Welby knows his call for reconciliation is a hundred percent bogus. Even Christians in his own anarchic church cannot find unity over the most basic issues of faith. Unity is the hallmark of totalitarian states and not of free societies and the chasm between Brexiteers and Leavers is unbridgeable since both worldviews are rooted in two mutually exclusive ideologies of nationalism versus globalism.
Welby knows his call for reconciliation is a hundred percent bogus. Even Christians in his own anarchic church cannot find unity over the most basic issues of faith.
Welby is profaning the Lord’s name and his costly work of reconciliation—obtained on the cross of Calvary by the shedding of his blood for the forgiveness of sins. The archbishop’s brazen misappropriation of Calvary for a cheap political stunt is a scandalous betrayal of Christ’s atonement—never mind a betrayal of the democratic will of the demos, the people.
But Welby, as we have come to understand, is not the people. He is not even a stooge of the Establishment. Welby is the Establishment—an asymmetrically powerful group of Re-moaners in government, Civil Service, media, academe, finance and big business—who view Little Englanders, white working class Britons and most Anglicans who voted to Leave, with undisguised contempt.
In this sense, Welby can best be compared to the Pharaoh of the Exodus. Bloody minded, two-faced and Machiavellian, Pharaoh is hell-bent on buggering up the Hebrews’ Brexit from Egypt. “The wonder of the Exodus narrative is that the role of Pharaoh continues to be re-performed in many times and many places,” writes Old Testament scholar Walter Brueggemann. Hear! Hear!
Moses makes every attempt to negotiate with Pharaoh. The tyrant of Egypt doesn’t want Israel to leave with a good deal. I mean, how dare they vote to leave in the first place? Moses has to deal with Pharaoh’s version of the Irish backstop: “I will let you go to sacrifice to the Lord your God in the wilderness; only you must not go very far away (Exod 8:28). Pharaoh cannot stomach a No Deal Exodus.
Moses’ plea to “Let my people go” is like a tuba blast of discordant notes in Welby’s ears.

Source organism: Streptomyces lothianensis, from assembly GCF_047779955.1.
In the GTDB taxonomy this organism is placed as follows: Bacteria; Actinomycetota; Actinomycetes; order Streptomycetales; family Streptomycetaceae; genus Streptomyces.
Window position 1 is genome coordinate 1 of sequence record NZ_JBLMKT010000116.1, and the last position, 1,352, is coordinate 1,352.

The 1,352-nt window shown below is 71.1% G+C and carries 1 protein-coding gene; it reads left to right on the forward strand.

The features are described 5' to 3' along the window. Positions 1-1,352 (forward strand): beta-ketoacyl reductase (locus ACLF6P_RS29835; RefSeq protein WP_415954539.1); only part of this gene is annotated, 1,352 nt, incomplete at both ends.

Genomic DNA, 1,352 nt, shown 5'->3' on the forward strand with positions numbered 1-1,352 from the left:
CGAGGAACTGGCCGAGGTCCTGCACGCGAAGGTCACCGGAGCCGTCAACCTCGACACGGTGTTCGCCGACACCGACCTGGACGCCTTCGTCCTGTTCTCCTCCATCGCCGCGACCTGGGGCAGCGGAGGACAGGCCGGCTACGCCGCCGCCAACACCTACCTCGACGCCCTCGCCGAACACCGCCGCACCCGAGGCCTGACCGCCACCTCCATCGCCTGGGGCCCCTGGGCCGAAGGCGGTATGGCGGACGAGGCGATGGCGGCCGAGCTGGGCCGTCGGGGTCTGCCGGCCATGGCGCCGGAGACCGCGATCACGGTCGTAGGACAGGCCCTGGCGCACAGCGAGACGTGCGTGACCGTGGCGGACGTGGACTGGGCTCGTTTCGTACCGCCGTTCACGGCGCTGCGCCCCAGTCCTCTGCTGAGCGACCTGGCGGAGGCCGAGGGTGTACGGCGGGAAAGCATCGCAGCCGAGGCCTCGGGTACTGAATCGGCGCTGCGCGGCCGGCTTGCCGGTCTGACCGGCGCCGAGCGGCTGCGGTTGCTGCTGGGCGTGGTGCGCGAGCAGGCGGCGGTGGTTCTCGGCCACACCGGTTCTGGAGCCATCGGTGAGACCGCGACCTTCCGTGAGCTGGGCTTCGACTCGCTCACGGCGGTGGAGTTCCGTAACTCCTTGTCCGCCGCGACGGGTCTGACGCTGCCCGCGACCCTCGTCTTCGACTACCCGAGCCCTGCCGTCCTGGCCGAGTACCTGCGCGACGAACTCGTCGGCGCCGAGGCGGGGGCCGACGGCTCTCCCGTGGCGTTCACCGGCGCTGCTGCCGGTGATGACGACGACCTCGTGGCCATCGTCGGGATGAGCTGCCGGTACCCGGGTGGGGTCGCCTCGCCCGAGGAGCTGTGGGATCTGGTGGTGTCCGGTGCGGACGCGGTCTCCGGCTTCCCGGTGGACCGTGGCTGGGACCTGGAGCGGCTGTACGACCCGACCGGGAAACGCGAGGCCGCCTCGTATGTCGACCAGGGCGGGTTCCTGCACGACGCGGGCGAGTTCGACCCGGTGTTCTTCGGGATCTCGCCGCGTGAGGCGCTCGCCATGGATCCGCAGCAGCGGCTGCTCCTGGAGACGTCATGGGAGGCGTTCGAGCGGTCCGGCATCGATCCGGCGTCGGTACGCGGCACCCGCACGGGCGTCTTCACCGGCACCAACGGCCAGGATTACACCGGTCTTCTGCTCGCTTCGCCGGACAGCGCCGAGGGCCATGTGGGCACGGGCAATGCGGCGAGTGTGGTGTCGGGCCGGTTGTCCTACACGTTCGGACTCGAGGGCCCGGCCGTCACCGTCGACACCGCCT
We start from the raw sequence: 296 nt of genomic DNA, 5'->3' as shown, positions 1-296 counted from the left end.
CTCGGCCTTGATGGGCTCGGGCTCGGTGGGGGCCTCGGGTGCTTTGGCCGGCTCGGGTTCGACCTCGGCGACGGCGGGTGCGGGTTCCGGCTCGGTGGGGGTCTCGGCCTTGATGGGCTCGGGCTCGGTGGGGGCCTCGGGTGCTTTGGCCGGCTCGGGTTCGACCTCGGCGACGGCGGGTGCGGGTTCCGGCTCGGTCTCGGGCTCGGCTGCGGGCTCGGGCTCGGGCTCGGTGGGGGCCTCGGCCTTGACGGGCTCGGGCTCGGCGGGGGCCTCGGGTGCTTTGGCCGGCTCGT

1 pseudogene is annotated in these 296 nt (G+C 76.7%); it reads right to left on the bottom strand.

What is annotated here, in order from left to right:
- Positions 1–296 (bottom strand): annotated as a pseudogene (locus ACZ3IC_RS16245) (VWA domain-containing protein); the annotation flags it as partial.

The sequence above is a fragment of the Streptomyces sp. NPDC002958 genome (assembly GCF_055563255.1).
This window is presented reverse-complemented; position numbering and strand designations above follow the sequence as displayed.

Pharaoh calls Moses and says, “Go, serve the Lord; your little ones also may go with you; only let your flocks and your herds remain behind.” Moses refuses to capitulate. “Our livestock also must go with us; not a hoof shall be left behind” (Exod 10:24-26).
Even after the Exodus begins, Pharaoh sends his heavy artillery to terminate Brexit from Egypt. At the time of writing, Welby has dispatched 25 of his fellow-bishops in a last-ditch attempt to stop Brexit. These are the commanders of the chariots wading into the waters of Red Sea in hot pursuit of the Israelites.
Like Welby, the bishops are the Establishment. The Establishment is always the holder of Pharaonic power. Lord Acton’s aphorism, “Power tends to corrupt and absolute power corrupts absolutely” was a reference to bishops, not politicians. If we are to have freedom, we must invariably subject the “truth claims” of the Establishment to the most rigorous hermeneutic of suspicion. Because, if there is one thing we can learn from post-modernism, it is that these “truth claims” are always about preserving power.
Historian Andrew Roberts, in Churchill: Walking with Destiny, repeatedly points out how the “flagship policy” of the “entire British Establishment” (including the Church of England) before the Second World was appeasement. “Churchill,” he writes, refused “to be cowed by the almost complete unanimity of the British Establishment in appeasing Hitler and the Nazis.”
The Establishment, in turn, hated Churchill and expressing their loathing with predictable cliché, caricaturing him “rather like a bull in a china shop.” This is what Welby, the bishops, and the Pharaonic Establishment are doing to Boris Johnson. After Brexit, the country should carefully consider booting them out of parliament—and, for its worth, getting rid of the bloated House of Lords.
Shakespeare has more to say about “the man that hath no music in himself.” In the case of such a man, says Lorenzo, “The motions of his spirit are dull as night, and his affections dark as Erebus. Let no such man be trusted. Mark the music.” We would do well to heed his warning about a tone deaf Philistine and political scoundrel like Archbishop Justin Welby.
(Originally published in RaheemKassam.com)